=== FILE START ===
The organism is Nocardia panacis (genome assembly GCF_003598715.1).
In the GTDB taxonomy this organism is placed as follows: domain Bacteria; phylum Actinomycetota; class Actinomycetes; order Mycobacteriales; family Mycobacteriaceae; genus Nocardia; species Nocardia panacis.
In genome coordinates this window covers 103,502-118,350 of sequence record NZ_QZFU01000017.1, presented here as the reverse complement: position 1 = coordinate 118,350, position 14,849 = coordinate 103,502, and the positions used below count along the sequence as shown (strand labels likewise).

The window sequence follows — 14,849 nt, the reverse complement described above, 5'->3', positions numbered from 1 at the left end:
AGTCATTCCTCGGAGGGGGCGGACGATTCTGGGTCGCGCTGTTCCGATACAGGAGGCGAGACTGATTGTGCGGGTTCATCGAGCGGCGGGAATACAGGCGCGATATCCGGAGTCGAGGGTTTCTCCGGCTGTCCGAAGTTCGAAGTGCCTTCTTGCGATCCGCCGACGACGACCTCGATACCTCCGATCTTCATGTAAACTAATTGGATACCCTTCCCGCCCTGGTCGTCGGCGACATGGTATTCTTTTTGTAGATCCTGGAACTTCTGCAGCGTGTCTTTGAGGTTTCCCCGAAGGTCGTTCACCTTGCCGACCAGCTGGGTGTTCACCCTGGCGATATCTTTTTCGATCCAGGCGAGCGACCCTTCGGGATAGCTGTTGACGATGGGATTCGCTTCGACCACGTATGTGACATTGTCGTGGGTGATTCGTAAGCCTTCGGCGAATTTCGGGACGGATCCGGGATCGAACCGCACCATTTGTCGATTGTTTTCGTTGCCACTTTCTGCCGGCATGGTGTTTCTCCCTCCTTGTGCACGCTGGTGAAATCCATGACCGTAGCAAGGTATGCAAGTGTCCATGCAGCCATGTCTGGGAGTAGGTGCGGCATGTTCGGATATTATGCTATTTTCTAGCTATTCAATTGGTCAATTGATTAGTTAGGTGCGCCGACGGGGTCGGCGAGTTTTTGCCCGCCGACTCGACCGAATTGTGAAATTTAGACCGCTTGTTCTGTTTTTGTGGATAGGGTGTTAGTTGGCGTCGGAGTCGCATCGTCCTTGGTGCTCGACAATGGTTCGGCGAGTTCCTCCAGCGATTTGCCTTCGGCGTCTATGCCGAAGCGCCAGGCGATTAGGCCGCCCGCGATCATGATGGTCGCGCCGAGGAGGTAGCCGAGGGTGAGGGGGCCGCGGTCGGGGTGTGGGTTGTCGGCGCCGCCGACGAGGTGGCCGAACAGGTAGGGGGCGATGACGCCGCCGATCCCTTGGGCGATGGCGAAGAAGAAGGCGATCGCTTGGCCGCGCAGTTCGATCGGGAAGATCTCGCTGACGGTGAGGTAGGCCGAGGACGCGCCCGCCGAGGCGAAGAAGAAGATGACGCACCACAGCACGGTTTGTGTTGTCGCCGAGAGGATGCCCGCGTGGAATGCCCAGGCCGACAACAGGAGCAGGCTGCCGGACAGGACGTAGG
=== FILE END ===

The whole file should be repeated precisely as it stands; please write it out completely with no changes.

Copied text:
The organism is Nocardia panacis (genome assembly GCF_003598715.1).
In the GTDB taxonomy this organism is placed as follows: domain Bacteria; phylum Actinomycetota; class Actinomycetes; order Mycobacteriales; family Mycobacteriaceae; genus Nocardia; species Nocardia panacis.
In genome coordinates this window covers 103,502-118,350 of sequence record NZ_QZFU01000017.1, presented here as the reverse complement: position 1 = coordinate 118,350, position 14,849 = coordinate 103,502, and the positions used below count along the sequence as shown (strand labels likewise).

The window sequence follows — 14,849 nt, the reverse complement described above, 5'->3', positions numbered from 1 at the left end:
AGTCATTCCTCGGAGGGGGCGGACGATTCTGGGTCGCGCTGTTCCGATACAGGAGGCGAGACTGATTGTGCGGGTTCATCGAGCGGCGGGAATACAGGCGCGATATCCGGAGTCGAGGGTTTCTCCGGCTGTCCGAAGTTCGAAGTGCCTTCTTGCGATCCGCCGACGACGACCTCGATACCTCCGATCTTCATGTAAACTAATTGGATACCCTTCCCGCCCTGGTCGTCGGCGACATGGTATTCTTTTTGTAGATCCTGGAACTTCTGCAGCGTGTCTTTGAGGTTTCCCCGAAGGTCGTTCACCTTGCCGACCAGCTGGGTGTTCACCCTGGCGATATCTTTTTCGATCCAGGCGAGCGACCCTTCGGGATAGCTGTTGACGATGGGATTCGCTTCGACCACGTATGTGACATTGTCGTGGGTGATTCGTAAGCCTTCGGCGAATTTCGGGACGGATCCGGGATCGAACCGCACCATTTGTCGATTGTTTTCGTTGCCACTTTCTGCCGGCATGGTGTTTCTCCCTCCTTGTGCACGCTGGTGAAATCCATGACCGTAGCAAGGTATGCAAGTGTCCATGCAGCCATGTCTGGGAGTAGGTGCGGCATGTTCGGATATTATGCTATTTTCTAGCTATTCAATTGGTCAATTGATTAGTTAGGTGCGCCGACGGGGTCGGCGAGTTTTTGCCCGCCGACTCGACCGAATTGTGAAATTTAGACCGCTTGTTCTGTTTTTGTGGATAGGGTGTTAGTTGGCGTCGGAGTCGCATCGTCCTTGGTGCTCGACAATGGTTCGGCGAGTTCCTCCAGCGATTTGCCTTCGGCGTCTATGCCGAAGCGCCAGGCGATTAGGCCGCCCGCGATCATGATGGTCGCGCCGAGGAGGTAGCCGAGGGTGAGGGGGCCGCGGTCGGGGTGTGGGTTGTCGGCGCCGCCGACGAGGTGGCCGAACAGGTAGGGGGCGATGACGCCGCCGATCCCTTGGGCGATGGCGAAGAAGAAGGCGATCGCTTGGCCGCGCAGTTCGATCGGGAAGATCTCGCTGACGGTGAGGTAGGCCGAGGACGCGCCCGCCGAGGCGAAGAAGAAGATGACGCACCACAGCACGGTTTGTGTTGTCGCCGAGAGGATGCCCGCGTGGAATGCCCAGGCCGACAACAGGAGCAGGCTGCCGGACAGGACGTAGG